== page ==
5 great college football traditions

Florida State mascot Chief Osceola and his horse Renegade stand on the field before an NCAA...
Florida State mascot Chief Osceola and his horse Renegade stand on the field before an NCAA college football game against Mississippi in Orlando, Fla., Monday, Sept. 5, 2016. Florida State won 45-34. (AP Photo/Phelan M. Ebenhack) (AP)
Published: Aug. 4, 2022 at 4:00 PM EDT
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Whether it’s rubbing rocks or ringing cowbells, these are just some of the great traditions in college football.

Cowbells

New Mississippi State coach Mike Leach rings the symbolic cowbell at a news conference Friday,...
New Mississippi State coach Mike Leach rings the symbolic cowbell at a news conference Friday, Jan. 10, 2020, at the Starkville, Miss.-based university.(Rogelio V. Solis | AP)

The ringing of the cowbells has become such a nuisance for visitors to Davis Wade Stadium that the Southeastern Conference banned artificial noisemakers until 2010, but it didn’t deter Mississippi State fans from helping the Bulldogs with their greatest home-field advantage. Head coach Mike Leach encouraged fans to drown out Texas Tech’s bell during last year’s Liberty Bowl. The Bulldogs lost 34-7, but there was never any doubt for whom the bell tolls.

Howard's Rock

Clemson players touch Howard's Rock as they run onto the field for a game against Georgia Tech,...
Clemson players touch Howard's Rock as they run onto the field for a game against Georgia Tech, Saturday, Sept. 18, 2021, in Clemson, S.C.(John Bazemore | AP)

Arguably one of the most iconic scenes in all of college football, Clemson players rub Howard’s Rock for good luck before they race down the hill and onto the field at Memorial Stadium before every home game.

Jump Around

In this Oct. 25, 2008, file photo, Wisconsin fans dance to "Jump Around" during a game against...
In this Oct. 25, 2008, file photo, Wisconsin fans dance to "Jump Around" during a game against Illinois in Madison, Wis.(Andy Manis | ASSOCIATED PRESS)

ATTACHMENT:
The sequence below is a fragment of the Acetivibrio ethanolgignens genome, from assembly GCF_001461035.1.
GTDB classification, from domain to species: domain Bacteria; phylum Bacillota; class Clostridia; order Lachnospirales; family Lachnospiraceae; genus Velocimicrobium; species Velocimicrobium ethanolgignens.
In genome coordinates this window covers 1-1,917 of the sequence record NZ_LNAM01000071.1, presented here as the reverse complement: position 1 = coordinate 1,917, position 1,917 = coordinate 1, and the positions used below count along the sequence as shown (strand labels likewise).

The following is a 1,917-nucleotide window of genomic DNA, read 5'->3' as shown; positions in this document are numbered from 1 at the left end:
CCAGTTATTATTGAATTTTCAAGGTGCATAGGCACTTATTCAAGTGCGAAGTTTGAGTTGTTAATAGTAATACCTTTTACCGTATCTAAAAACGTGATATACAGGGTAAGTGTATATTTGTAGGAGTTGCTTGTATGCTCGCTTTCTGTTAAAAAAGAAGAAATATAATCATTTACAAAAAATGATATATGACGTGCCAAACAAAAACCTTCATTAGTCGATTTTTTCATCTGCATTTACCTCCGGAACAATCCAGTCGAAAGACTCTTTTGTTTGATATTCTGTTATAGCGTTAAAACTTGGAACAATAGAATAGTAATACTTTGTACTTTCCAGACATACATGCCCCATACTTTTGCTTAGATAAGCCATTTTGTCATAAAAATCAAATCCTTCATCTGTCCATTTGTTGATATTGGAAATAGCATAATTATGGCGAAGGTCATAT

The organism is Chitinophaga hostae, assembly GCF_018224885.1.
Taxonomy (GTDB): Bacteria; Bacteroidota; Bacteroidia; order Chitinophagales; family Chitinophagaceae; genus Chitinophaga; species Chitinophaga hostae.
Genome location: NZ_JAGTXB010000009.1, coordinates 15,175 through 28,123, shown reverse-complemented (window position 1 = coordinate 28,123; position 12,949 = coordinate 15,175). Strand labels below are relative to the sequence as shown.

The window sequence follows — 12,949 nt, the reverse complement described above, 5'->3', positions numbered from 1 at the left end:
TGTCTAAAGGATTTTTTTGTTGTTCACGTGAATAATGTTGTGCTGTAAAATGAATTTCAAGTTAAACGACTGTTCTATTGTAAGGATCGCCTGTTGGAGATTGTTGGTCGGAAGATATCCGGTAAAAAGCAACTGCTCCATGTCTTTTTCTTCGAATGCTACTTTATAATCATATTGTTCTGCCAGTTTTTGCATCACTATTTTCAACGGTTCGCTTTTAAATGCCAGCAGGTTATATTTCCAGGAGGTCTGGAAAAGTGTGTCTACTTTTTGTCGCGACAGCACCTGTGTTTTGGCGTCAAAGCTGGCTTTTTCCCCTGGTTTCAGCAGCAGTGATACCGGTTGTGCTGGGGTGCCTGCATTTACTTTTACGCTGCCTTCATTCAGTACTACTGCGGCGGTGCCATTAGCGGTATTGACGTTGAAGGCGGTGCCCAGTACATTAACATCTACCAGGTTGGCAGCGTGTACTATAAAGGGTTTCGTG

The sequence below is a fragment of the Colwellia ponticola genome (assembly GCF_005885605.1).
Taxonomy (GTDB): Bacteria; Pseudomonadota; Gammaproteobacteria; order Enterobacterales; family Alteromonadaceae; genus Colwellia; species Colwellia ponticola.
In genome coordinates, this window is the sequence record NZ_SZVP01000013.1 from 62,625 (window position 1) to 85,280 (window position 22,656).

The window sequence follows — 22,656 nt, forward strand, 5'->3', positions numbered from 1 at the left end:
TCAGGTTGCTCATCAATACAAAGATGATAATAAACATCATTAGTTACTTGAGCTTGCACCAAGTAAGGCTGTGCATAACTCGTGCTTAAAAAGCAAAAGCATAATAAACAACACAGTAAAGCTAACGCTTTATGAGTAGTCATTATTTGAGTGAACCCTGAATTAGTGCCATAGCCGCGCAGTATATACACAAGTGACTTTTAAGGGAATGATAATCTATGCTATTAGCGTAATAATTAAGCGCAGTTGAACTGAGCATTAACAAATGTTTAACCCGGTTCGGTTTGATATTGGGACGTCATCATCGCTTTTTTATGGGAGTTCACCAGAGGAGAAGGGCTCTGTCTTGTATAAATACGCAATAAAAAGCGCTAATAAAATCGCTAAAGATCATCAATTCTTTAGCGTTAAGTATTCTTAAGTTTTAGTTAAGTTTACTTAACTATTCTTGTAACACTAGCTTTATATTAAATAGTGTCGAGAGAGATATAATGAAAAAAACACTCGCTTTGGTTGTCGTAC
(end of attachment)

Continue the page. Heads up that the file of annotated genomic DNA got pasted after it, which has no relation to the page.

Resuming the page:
Wisconsin players and fans have been bouncing up and down at Camp Randall Stadium since 1998, when the tradition of playing House of Pain’s anthem “Jump Around” between the third and fourth quarter of every home game was born.

Osceola and Renegade

Florida State's Osceola and his horse, Renegade, perform a pregame ritual before a rivalry game...
Florida State's Osceola and his horse, Renegade, perform a pregame ritual before a rivalry game against Florida in Tallahassee, Fla., Saturday, Nov. 29, 2014.(Phelan M. Ebenhack | AP)

The tradition of Osceola planting a burning spear at midfield while riding his Appaloosa horse, Renegade, before every Florida State home game began in 1978. Conceived by Florida State alumnus Bill Durham, the pregame ritual of Osceola and Renegade is a reason for fans to get to their seats before kickoff. The tradition is so revered that the school fought the NCAA in 2005 after it added Florida State to a list of colleges whose sports teams used “hostile or abusive” Native American names and mascots.

Sooner Schooner

Oklahoma's Sooner Schooner rides on the field after a touchdown against Iowa State, Saturday,...
Oklahoma's Sooner Schooner rides on the field after a touchdown against Iowa State, Saturday, Nov. 20, 2021, in Norman, Okla.(Alonzo Adams | AP)

Pulled by two white ponies named Boomer and Sooner, the Sooner Schooner became the official mascot at Oklahoma in 1980. The Sooners received a 15-yard penalty for unsportsmanlike conduct after the wagon wheels of the Sooner Schooner became stuck on the field in front of the opposing team’s bench during a re-kick attempt in the 1985 Orange Bowl.

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